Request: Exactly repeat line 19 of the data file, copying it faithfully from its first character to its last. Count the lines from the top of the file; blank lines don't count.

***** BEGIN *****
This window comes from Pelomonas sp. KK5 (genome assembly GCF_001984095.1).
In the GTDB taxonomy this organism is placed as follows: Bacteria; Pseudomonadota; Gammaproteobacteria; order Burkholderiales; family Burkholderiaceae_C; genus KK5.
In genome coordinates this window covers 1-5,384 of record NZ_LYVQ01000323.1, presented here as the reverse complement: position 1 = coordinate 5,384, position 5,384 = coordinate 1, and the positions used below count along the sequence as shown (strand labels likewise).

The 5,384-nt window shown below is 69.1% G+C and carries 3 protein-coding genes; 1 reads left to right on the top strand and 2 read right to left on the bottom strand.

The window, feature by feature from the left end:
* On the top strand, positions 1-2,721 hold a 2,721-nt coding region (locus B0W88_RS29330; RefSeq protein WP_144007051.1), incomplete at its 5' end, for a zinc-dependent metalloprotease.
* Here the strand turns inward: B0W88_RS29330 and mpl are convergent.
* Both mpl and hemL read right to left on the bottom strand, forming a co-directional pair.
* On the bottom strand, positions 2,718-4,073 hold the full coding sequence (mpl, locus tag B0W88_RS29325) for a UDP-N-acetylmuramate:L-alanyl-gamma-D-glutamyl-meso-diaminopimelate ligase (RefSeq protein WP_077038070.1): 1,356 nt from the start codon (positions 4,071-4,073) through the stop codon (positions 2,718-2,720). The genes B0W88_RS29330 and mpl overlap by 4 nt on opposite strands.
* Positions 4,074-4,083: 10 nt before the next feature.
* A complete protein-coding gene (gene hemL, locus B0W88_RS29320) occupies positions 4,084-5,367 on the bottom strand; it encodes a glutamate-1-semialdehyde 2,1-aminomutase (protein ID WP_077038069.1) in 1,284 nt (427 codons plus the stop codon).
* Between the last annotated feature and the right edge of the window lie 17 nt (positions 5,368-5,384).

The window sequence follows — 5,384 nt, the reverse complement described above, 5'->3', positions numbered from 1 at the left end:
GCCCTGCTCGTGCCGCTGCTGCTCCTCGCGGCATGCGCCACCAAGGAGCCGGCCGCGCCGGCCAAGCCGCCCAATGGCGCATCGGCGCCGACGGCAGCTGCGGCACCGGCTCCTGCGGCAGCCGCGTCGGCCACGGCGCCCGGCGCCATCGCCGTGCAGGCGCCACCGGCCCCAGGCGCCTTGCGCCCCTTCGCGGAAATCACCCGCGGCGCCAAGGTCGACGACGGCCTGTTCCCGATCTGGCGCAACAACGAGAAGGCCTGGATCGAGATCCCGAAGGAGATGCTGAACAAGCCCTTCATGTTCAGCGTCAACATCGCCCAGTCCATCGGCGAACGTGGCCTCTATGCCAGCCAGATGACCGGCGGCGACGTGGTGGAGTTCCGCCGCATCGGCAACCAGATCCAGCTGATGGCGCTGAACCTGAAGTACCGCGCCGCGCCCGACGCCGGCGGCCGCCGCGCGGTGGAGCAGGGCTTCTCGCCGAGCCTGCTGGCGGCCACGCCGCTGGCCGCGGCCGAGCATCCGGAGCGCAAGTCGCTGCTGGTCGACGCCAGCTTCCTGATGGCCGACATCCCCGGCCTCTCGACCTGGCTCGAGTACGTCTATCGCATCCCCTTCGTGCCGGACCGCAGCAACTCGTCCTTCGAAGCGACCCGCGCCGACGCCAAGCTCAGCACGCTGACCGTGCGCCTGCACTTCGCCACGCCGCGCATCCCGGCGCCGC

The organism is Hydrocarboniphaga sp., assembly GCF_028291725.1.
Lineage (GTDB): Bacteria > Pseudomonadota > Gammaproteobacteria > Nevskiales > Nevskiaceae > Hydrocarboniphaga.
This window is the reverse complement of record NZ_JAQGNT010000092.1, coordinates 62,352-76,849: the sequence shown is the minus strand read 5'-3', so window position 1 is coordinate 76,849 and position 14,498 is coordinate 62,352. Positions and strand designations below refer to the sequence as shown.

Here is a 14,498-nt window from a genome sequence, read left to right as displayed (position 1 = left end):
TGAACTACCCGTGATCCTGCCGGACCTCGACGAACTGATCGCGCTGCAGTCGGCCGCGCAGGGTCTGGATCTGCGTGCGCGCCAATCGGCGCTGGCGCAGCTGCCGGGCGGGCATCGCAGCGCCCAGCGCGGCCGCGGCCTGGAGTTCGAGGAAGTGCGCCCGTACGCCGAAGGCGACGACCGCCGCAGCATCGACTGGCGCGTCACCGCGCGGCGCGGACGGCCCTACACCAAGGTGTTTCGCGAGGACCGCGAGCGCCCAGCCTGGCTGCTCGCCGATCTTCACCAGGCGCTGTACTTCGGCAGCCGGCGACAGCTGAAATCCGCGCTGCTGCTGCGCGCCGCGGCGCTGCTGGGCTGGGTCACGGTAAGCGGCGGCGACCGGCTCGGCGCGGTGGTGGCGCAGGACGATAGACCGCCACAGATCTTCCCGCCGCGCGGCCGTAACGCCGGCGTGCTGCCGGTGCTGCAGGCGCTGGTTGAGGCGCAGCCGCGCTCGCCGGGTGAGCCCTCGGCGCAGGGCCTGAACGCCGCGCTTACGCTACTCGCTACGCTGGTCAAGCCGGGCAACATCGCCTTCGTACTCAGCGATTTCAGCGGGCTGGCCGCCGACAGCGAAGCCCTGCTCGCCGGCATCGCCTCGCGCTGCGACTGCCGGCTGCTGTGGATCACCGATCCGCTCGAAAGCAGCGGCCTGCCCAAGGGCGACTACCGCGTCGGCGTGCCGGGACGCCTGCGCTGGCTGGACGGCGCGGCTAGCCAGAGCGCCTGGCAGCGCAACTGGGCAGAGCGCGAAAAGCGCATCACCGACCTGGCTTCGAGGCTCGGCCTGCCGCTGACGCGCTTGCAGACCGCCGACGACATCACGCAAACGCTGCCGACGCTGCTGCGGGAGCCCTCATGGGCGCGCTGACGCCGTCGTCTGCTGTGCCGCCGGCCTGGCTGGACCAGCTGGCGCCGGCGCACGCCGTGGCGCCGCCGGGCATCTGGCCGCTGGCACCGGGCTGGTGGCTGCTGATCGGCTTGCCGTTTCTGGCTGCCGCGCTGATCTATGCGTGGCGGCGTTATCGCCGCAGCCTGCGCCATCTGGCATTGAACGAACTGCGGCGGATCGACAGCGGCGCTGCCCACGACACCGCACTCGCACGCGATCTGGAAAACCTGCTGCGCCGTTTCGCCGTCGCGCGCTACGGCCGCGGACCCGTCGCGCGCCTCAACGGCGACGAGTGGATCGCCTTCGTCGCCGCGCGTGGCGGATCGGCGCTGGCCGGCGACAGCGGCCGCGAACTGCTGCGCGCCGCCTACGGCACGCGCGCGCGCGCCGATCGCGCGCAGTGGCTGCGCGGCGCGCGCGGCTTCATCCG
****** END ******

TGAACTACCCGTGATCCTGCCGGACCTCGACGAACTGATCGCGCTGCAGTCGGCCGCGCAGGGTCTGGATCTGCGTGCGCGCCAATCGGCGCTGGCGCAGCTGCCGGGCGGGCATCGCAGCGCCCAGCGCGGCCGCGGCCTGGAGTTCGAGGAAGTGCGCCCGTACGCCGAAGGCGACGACCGCCGCAGCATCGACTGGCGCGTCACCGCGCGGCGCGGACGGCCCTACACCAAGGTGTTTCGCGAGGACCGCGAGCGCCCAGCCTGGCTGCTCGCCGATCTTCACCAGGCGCTGTACTTCGGCAGCCGGCGACAGCTGAAATCCGCGCTGCTGCTGCGCGCCGCGGCGCTGCTGGGCTGGGTCACGGTAAGCGGCGGCGACCGGCTCGGCGCGGTGGTGGCGCAGGACGATAGACCGCCACAGATCTTCCCGCCGCGCGGCCGTAACGCCGGCGTGCTGCCGGTGCTGCAGGCGCTGGTTGAGGCGCAGCCGCGCTCGCCGGGTGAGCCCTCGGCGCAGGGCCTGAACGCCGCGCTTACGCTACTCGCTACGCTGGTCAAGCCGGGCAACATCGCCTTCGTACTCAGCGATTTCAGCGGGCTGGCCGCCGACAGCGAAGCCCTGCTCGCCGGCATCGCCTCGCGCTGCGACTGCCGGCTGCTGTGGATCACCGATCCGCTCGAAAGCAGCGGCCTGCCCAAGGGCGACTACCGCGTCGGCGTGCCGGGACGCCTGCGCTGGCTGGACGGCGCGGCTAGCCAGAGCGCCTGGCAGCGCAACTGGGCAGAGCGCGAAAAGCGCATCACCGACCTGGCTTCGAGGCTCGGCCTGCCGCTGACGCGCTTGCAGACCGCCGACGACATCACGCAAACGCTGCCGACGCTGCTGCGGGAGCCCTCATGGGCGCGCTGACGCCGTCGTCTGCTGTGCCGCCGGCCTGGCTGGACCAGCTGGCGCCGGCGCACGCCGTGGCGCCGCCGGGCATCTGGCCGCTGGCACCGGGCTGGTGGCTGCTGATCGGCTTGCCGTTTCTGGCTGCCGCGCTGATCTATGCGTGGCGGCGTTATCGCCGCAGCCTGCGCCATCTGGCATTGAACGAACTGCGGCGGATCGACAGCGGCGCTGCCCACGACACCGCACTCGCACGCGATCTGGAAAACCTGCTGCGCCGTTTCGCCGTCGCGCGCTACGGCCGCGGACCCGTCGCGCGCCTCAACGGCGACGAGTGGATCGCCTTCGTCGCCGCGCGTGGCGGATCGGCGCTGGCCGGCGACAGCGGCCGCGAACTGCTGCGCGCCGCCTACGGCACGCGCGCGCGCGCCGATCGCGCGCAGTGGCTGCGCGGCGCGCGCGGCTTCATCCG